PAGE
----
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Nightmares (John D. Lamond, 1980) co-prod. wr. Colin Eggleston; Jenny Neumann, Gary Sweet, Nina Landis, Max Phipps, John Michael Howson, Briony Behets, Maureen Edwards, Sue Jones, Jennie Lamond; horror, scifi; memorable entry for the film by Scott Murray in Murray 1995: 64; 82 min. Gothic thriller
A little girl named Cathy tries to keep her mother from making out with a man while driving one day, and she inadvertently causes her mother's death in the car crash. Sixteen years later, Cathy has changed her name to Helen and has become a psychotic actress. Things are going fine until horrible things start to happen with the cast of her new play. (IMDb, corrected)
Here is Scott Murray's entry in full.
Bioscope presents a John Lamond Picture[—]Enterprises Production. NIGHTMARES. © 1980 Movityme. Location: Melbourne. Australian distributor: Roadshow. Opened: November 1980. Video: Roadshow Home Video. Rating: R (October 1980; 2258.93m). 35mm. Panavision. 82 mins.
Producers: John Lamond, Colin Eggleston. Scriptwriter: Colin Eggleston. Based on an original idea by John Lamond and John-Michael Howson. Director of photography: Garry Wapshott. Production designer: Paul Jones. Wardrobe: Aphrodite Kondos, Jan Barkell. Editor: Colin Eggleston. Composer: Brian May. Sound recordist: John Phillips. [Sound editor: not credited.] Mixer: Phil Judd.
Jenny Neumann (Helen Selleck), Gary Sweet (Terry Besanko), Nina Landis (Judy), Max Phipps (George D’alberg), John-Michael Howson (Bennett Collingswood), Edmund Pegge (Bruce), Sue Jones (Gay), Adele Lewin (Sue), Briony Behets (Angela), Maureen Edwards (Mother), Byron Williams (Father), Peter Tulloch (Brian), Malcolm Steed (Doctor), Denise Peterson (Bad Auditionee), Tania Uren (Policeman No. 1), Gary Day (Policeman No. 2), Joy Westmore (Matron), Lise Rodgers (Mousy Auditionee), Doug Bowles (BabySitter), Rossana Zuanetti (Girl in Lane), Gene Van Dam (Boy in Lane), Angela Menzies-Willis (Lover in Bed).
A small girl walks sleepily down the corridor to her parents’ bedroom. Silently opening the door, she finds her father (Byron Williams) in bed with a blonde (Angela Menzies-Willis). A month later, Cathy and her mother (Maureen Edwards) leave to visit Granny. Cathy falls asleep on the back seat. When she awakes, she notices her mother is kissing a man in the front while driving. When Cathy physically intervenes, the car crashes and Cathy is tossed through the car window (shades of Phil Noyce’s Dead Calm ten years on). After extricating herself from the wreck, Cathy drags her mother away to safety. But a slither of glass catches in her mother’s throat and kills her. So begins the trauma and the nightmares which will continue to haunt Cathy and send her, sixteen years later, on a savage murder spree.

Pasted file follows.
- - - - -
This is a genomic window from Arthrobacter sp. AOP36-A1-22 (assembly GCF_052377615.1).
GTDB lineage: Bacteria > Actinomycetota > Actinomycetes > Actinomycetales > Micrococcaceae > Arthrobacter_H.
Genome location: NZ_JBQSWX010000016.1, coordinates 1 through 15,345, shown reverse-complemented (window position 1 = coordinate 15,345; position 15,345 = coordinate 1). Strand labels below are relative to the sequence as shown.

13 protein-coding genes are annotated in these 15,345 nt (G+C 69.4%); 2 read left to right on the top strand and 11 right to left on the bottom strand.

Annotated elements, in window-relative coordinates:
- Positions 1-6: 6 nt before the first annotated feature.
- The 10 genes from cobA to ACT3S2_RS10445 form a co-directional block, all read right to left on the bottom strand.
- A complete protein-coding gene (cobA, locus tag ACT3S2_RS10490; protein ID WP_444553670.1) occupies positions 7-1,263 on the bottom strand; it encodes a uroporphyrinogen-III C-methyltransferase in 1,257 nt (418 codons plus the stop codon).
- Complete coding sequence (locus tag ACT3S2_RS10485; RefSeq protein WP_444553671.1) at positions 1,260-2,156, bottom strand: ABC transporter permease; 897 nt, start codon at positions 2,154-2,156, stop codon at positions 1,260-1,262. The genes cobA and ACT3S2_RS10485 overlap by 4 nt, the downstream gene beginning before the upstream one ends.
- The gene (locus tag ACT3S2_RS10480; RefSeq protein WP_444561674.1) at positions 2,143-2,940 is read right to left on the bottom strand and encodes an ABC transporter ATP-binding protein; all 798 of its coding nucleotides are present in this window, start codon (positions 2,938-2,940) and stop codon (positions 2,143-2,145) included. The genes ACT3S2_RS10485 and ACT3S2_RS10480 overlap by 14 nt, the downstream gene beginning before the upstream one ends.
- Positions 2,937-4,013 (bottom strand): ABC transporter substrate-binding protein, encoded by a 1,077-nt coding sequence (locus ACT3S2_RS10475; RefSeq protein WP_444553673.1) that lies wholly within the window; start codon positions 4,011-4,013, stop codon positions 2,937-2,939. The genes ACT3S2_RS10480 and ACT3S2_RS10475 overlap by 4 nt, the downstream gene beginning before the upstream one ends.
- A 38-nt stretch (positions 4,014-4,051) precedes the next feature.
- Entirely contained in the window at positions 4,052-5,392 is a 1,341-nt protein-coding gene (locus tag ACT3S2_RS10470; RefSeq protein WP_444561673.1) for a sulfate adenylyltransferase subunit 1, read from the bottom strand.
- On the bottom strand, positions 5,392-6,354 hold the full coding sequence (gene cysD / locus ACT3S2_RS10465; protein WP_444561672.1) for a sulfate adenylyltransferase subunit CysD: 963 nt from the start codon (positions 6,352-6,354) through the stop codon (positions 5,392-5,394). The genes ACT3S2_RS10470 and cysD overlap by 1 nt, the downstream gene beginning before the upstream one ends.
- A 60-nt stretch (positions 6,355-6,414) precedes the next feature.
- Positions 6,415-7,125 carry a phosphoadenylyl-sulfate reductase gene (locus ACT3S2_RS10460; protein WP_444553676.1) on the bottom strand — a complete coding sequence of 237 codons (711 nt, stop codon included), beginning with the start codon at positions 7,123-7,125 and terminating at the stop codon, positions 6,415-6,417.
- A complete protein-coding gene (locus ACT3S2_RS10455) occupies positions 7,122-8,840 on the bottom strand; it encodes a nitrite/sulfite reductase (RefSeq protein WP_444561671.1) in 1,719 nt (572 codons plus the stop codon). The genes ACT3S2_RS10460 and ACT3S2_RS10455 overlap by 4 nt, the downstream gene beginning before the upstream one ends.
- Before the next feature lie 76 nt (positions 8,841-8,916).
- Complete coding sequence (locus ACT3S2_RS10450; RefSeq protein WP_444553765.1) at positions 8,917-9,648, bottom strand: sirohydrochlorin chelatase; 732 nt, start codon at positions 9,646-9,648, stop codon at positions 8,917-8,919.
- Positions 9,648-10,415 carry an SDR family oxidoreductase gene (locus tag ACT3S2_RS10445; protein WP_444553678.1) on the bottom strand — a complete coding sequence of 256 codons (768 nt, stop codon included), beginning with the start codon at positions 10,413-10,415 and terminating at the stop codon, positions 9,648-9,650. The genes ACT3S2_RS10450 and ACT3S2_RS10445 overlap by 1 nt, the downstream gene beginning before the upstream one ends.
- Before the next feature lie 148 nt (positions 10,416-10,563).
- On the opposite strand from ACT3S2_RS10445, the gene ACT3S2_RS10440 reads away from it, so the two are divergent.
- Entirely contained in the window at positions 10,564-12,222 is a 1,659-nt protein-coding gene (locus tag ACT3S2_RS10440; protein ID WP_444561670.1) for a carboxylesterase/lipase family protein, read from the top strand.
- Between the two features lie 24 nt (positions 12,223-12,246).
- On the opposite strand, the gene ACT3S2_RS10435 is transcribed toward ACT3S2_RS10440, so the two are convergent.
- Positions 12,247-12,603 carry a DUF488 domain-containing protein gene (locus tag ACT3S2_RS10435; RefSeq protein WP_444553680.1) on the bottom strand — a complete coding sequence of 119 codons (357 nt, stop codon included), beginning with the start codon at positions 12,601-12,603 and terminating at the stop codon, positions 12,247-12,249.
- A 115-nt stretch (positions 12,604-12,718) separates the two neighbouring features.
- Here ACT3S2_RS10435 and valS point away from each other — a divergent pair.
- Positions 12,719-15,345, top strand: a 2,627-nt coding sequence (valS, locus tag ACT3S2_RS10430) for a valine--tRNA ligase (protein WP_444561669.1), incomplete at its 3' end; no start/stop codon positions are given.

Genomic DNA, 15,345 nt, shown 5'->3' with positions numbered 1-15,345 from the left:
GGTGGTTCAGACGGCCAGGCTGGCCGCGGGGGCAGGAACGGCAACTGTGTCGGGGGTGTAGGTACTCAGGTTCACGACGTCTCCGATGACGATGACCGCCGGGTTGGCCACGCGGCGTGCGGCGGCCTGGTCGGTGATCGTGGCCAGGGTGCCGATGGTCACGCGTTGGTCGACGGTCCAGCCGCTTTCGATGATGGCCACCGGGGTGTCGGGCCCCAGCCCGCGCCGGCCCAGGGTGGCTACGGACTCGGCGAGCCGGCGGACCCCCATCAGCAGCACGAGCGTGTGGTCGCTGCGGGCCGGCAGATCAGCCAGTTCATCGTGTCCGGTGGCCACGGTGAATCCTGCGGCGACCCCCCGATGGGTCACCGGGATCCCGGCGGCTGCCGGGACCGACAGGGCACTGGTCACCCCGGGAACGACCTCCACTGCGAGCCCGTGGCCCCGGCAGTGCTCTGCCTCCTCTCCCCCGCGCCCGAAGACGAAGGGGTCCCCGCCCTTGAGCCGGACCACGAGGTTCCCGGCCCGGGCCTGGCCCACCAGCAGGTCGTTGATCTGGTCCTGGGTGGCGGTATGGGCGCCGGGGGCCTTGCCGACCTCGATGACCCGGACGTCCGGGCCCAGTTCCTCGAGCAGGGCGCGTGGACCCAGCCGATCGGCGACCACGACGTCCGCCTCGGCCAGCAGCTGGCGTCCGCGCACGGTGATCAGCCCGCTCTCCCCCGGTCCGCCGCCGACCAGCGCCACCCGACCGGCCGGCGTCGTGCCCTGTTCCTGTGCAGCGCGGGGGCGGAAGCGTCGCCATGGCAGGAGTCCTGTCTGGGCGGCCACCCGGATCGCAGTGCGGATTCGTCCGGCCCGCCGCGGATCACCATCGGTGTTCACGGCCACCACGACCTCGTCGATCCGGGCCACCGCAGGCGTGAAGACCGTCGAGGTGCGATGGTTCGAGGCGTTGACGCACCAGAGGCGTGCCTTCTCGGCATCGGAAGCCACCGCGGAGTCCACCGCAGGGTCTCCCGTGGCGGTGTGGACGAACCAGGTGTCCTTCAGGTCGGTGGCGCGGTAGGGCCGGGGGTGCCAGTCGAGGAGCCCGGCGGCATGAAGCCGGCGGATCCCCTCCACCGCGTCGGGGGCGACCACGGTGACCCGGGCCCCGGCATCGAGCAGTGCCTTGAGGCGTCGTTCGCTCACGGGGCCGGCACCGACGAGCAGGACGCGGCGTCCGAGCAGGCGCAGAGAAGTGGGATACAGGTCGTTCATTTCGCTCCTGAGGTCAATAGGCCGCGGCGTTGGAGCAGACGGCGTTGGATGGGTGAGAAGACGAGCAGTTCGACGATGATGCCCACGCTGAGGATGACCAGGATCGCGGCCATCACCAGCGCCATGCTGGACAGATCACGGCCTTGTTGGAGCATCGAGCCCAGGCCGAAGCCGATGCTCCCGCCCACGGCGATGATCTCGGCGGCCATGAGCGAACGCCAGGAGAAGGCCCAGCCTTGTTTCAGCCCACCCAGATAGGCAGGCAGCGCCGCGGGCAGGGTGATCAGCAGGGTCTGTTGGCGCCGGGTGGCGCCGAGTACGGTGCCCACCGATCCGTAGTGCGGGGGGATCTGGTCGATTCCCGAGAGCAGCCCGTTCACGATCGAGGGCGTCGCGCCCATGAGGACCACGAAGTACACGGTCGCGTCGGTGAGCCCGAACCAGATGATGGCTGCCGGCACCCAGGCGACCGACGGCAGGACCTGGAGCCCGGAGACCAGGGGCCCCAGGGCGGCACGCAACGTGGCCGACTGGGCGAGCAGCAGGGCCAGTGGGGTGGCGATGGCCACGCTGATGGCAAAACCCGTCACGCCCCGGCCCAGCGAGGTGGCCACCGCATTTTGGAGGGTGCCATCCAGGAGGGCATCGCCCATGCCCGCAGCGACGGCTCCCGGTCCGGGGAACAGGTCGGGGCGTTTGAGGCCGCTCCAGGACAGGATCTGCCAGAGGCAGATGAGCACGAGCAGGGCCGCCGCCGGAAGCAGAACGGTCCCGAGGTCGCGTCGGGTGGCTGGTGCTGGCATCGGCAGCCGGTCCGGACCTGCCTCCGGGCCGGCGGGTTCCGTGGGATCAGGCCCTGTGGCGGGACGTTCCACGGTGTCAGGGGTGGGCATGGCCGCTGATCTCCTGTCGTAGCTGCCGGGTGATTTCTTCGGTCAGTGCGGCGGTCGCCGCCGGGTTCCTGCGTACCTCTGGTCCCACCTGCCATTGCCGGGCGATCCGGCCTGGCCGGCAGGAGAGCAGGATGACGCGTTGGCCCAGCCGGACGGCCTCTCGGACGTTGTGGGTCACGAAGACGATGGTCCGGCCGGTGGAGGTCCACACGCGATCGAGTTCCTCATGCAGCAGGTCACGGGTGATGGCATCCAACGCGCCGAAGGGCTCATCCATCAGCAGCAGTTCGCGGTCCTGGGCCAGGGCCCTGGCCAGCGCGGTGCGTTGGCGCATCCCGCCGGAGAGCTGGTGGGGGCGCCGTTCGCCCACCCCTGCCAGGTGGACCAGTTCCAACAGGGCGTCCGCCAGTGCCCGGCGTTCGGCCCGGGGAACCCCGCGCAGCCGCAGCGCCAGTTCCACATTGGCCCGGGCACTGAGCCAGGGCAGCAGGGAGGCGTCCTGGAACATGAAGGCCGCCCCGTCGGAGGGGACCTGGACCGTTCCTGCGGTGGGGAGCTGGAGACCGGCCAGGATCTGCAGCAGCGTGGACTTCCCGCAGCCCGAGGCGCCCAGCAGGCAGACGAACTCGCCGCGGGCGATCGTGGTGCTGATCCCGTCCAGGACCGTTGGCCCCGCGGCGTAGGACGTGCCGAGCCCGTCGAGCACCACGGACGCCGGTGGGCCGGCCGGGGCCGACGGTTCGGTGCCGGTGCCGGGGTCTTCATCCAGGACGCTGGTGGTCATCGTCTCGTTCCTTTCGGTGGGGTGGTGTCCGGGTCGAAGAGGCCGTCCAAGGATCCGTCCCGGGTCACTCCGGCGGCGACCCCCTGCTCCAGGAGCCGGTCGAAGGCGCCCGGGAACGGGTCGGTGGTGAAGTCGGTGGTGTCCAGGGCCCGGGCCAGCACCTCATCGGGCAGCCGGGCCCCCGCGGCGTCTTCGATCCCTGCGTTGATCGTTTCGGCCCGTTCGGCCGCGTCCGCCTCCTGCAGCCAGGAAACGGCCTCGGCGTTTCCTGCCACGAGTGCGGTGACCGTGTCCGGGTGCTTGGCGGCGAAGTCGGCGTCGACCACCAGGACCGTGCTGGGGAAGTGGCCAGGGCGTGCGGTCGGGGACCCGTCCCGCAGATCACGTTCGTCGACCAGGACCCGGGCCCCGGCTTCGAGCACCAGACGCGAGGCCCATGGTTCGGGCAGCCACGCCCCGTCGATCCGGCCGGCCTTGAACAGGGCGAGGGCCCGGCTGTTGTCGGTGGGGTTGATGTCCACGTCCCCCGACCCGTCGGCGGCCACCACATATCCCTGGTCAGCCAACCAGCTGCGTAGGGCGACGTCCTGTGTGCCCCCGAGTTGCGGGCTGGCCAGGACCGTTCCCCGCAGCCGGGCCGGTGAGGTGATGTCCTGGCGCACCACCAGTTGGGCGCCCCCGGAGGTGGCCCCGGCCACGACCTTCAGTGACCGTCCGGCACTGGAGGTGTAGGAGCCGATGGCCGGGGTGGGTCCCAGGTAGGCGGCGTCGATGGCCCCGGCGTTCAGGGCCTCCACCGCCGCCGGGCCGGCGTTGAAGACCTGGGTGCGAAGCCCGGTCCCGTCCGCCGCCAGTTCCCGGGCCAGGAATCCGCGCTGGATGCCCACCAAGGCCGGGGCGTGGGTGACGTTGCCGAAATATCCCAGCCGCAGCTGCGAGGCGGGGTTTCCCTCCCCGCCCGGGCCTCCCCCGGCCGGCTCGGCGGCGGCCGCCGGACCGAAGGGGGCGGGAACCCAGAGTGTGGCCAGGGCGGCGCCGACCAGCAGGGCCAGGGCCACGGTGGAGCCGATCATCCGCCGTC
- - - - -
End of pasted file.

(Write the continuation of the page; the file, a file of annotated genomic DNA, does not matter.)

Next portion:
Surprisingly, director John Lamond makes no attempt to pretend anyone but Cathy, now strangely renamed Helen Selleck  (Jenny Neumann) and now an actress, is the murderer. Though she is not seen during the killing scenes (it is all wobbly cam and heavy breathing), she has visual flashes of things only the murderer could know.
One result of this don’t-hide approach is that there is no tension in the film. Equally, one knows each potential victim is certainly done for; maybe director John Lamond felt the entertainment comes from watching numerous naked bodies get stabbed or castrated. And even if Lamond never actually shows a glass spike rip into flesh, most viewers will find the murders quite disturbing, especially since most occur during sex.
The only two things that single Nightmares out from the plethora of horror films that would come over the next decade is the characterisation of vile theatre critic Bennett Collingswood (John-Michael Howson). When George D’alberg (Max Phipps), Helen’s theatre director, confronts Bennett after an opening night performance, there is this memorable exchange.
'What lies, slanders and half-truths are you perpetrating tonight, Bennett, in the guise of fair criticism? [...] I suppose you panned us all, you crippled old queen.'
‘Save one shining light'
'Whose knickers you want to get into, no doubt.'
Not only is it rare for a film-maker to rail so vehemently against critics, but many people at the time took Bennett Collingswood to be an attack on the (heterosexual) film reviewer for The Age, Colin Bennett. Bennett angered large sections of the film industry with an intemperate panning of Tim Burstall’s pioneering 2000 Weeks (1969). For this, he was never forgiven (nor for preferring foreign art movies to the oft-crude attempts at commercialism by battling Australian filmmakers).
Every industry has its romans-à-clef but this caricature in Nightmares must rank as one of the most vitriolic.
1. John D. Lamond dropped the ’D.’ on this film.
2. There is nothing which actually states that Cathy becomes Helen, but Lamond seems to expect us to assume this.
3.Another cause célèbre was the shooting script of Michael Thornhill’s Between Wars (1974) which was reputed to have several outrageous send-ups of staff at the then Australian Film Development Corporation.
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